Going the distance for Israel
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Going the distance for Israel

Y.U. students explore the immigrant experience

When Yeshiva University’s Center for the Jewish Future planned its Project Connect: Israel Winter Mission last year, the itinerary did not take into account the war that would be raging in Gaza when the 35 students arrived. The service learning program was focused on understanding the successes and challenges of Ethiopian and Russian immigrants.

But its coordinators managed to alter the schedule so that the participants, from a variety of colleges, could interact with these two communities while assembling packages for Israeli soldiers on the front lines. Half the group went to the Tzrifin Army Base to work with the young women of SELAH, a program that helps facilitate the immigration of university students from the Former Soviet Union. The other half worked with Ethiopian children at the headquarters of the Tzofim Youth Movement in Be’er Yaakov, which provides a free venue for the kids during the evening hours while their parents are at work.

David Abrams and Zahava Merlis, Yeshiva University students from Teaneck, spoke with The Jewish Standard on the final day of their visit.

“I met a 16-year-old girl, Dana, at the base,” said Merlis. “She was from Moscow, and she came here four months ago without her family. She said she wanted to come to Israel because her soul is tied to this land. I think it takes a lot of guts to just pick up and come to a new country by yourself.”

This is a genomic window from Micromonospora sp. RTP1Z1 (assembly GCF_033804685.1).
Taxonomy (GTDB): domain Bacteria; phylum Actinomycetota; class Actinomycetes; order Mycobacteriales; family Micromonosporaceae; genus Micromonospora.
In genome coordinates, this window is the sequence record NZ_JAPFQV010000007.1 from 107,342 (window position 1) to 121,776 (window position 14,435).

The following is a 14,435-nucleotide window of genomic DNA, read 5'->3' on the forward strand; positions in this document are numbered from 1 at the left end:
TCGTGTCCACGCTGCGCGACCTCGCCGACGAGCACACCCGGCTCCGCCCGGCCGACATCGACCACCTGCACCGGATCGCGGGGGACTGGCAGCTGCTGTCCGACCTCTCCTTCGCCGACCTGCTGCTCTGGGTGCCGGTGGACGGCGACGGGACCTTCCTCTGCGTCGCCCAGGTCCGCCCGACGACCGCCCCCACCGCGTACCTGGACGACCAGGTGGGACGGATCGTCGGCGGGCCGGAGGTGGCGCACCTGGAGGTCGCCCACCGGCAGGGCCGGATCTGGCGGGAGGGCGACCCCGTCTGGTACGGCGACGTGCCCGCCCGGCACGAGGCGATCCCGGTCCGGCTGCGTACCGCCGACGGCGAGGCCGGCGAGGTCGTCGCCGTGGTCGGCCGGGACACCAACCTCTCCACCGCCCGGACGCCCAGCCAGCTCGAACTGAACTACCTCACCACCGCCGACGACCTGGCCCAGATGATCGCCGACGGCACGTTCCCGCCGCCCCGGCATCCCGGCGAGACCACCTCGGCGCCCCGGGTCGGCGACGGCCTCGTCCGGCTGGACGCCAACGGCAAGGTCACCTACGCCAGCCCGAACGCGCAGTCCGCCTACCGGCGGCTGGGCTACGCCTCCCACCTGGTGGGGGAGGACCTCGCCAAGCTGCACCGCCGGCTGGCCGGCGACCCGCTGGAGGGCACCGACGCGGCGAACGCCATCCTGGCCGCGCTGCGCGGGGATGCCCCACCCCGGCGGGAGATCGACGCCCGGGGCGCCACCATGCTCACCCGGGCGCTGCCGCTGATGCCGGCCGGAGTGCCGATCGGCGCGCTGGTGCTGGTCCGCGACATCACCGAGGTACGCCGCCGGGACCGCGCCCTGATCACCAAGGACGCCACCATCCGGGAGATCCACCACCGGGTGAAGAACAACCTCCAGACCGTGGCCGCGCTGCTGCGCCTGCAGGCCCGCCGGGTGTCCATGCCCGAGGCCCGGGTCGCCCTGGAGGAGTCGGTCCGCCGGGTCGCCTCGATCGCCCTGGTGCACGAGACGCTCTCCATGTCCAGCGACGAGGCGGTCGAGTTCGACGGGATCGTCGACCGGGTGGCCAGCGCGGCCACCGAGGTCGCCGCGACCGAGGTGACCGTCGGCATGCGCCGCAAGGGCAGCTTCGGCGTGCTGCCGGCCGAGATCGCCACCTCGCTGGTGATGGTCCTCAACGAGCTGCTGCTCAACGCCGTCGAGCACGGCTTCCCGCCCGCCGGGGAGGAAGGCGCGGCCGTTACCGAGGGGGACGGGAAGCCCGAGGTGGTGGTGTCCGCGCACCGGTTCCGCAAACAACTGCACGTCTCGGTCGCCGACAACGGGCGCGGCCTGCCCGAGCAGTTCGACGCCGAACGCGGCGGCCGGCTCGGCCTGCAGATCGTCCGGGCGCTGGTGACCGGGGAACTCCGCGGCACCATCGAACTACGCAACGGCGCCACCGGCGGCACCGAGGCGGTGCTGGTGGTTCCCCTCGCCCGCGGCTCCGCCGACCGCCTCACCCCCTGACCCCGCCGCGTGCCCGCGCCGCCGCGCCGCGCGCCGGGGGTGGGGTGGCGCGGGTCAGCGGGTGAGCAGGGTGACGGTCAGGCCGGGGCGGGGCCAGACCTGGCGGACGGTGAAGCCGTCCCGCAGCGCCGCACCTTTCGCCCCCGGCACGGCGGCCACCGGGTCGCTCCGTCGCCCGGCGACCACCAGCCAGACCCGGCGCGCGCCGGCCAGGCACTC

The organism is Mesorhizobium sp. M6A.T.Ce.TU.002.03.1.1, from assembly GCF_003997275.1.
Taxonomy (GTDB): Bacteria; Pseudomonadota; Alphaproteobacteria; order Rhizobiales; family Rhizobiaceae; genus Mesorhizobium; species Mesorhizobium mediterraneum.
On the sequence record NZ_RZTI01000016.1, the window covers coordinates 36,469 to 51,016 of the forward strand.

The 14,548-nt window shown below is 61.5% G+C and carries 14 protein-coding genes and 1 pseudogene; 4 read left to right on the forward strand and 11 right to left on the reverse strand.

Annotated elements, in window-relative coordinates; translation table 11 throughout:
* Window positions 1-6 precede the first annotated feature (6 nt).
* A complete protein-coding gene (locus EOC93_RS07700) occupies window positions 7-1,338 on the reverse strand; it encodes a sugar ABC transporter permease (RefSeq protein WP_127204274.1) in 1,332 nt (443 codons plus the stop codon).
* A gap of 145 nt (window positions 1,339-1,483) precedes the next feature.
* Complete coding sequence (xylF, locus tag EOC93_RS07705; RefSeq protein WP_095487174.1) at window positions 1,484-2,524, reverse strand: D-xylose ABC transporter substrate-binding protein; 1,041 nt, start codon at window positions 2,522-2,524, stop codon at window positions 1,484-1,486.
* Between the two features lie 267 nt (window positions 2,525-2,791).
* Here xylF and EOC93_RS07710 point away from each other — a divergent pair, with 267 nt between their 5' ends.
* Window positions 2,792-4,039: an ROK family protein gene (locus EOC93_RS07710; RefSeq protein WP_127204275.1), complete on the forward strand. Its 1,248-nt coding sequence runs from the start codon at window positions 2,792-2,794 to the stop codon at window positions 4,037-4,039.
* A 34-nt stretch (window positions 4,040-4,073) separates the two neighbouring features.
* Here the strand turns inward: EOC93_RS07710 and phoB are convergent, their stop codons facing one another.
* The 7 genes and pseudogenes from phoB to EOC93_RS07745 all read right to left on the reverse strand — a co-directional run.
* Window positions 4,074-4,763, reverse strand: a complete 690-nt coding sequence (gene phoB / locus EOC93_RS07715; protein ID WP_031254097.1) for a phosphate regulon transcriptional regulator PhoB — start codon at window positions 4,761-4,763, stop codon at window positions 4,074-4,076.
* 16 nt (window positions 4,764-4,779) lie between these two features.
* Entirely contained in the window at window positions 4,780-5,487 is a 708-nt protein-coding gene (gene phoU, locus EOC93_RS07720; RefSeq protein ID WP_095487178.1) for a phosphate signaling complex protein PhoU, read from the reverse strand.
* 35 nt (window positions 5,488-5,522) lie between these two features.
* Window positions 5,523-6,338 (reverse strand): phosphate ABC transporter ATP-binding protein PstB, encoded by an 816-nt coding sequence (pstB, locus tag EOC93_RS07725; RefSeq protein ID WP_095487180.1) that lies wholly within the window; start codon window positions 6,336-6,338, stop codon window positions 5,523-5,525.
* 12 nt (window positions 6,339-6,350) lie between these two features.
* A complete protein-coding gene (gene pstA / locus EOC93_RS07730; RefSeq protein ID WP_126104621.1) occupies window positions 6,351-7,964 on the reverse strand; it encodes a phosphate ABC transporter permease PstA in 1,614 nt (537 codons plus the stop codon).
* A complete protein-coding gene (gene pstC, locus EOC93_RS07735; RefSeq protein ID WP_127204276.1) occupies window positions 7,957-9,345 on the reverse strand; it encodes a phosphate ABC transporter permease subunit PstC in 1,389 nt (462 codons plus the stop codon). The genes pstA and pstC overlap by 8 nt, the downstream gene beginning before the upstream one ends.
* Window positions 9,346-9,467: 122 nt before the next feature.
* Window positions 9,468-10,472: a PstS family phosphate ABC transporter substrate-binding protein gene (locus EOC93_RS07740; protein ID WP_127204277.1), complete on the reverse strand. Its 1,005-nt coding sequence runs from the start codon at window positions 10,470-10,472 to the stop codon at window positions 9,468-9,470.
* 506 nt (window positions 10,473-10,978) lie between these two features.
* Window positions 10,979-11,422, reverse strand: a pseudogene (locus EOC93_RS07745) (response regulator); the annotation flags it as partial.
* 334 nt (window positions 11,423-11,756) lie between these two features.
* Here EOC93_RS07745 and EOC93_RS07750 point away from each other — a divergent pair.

Israel’s head social worker explained to Merlis’ group that many highly educated immigrants from the FSU hold menial jobs in Israel because they lack language and cultural skills. As a result, the children often lose respect for them and get into trouble. Merlis worked with a group that takes some of these children to parks and community centers after school to provide them with creative outlets.

Merlis and her team discovered that the immigrants they met overwhelmingly identify as Jews or Israelis rather than as Russians or members of other diaspora nationalities.

“We’re all brothers and sisters, we’re all Jews, even though we come from different places and speak different languages,” she said.

Abrams visited an institution where 80 Ethiopian young adults learn computer skills and are placed in jobs afterward. He heard tragic stories of siblings who died on the difficult trek to Israel and parents who took their own lives from despondency. He asked students why they’d decided to make the journey despite the hazards ahead.

“One man told me, ‘When the kes [spiritual leader] said we had to get up and leave, that was the word. We knew Jerusalem was the place we had to end up. And the journey was worth it. It was a necessary loss for a better life.'”

Rabbi Kenneth Brander, dean of CJF, said those chosen for the mission – run in conjunction with the Charles and Lynn Schusterman Family Foundation – show strong leadership potential. More than 150 students from 17 universities applied to fill the 35 available slots.

“One of our many goals is to motivate those on the mission to make a difference in the Jewish community and the world at large,” Brander explained. “We hope that after meeting individuals who overcame great challenges to transform society and better their communities, these students will be inspired to do the same.”

Abrams had been planning to take accounting courses this summer but has decided to apply for another YU-sponsored service-learning trip to Israel instead. Likewise, Merlis, who had planned to take graduate school admission tests during the summer, prefers to return as well. “It calls to me,” she said.

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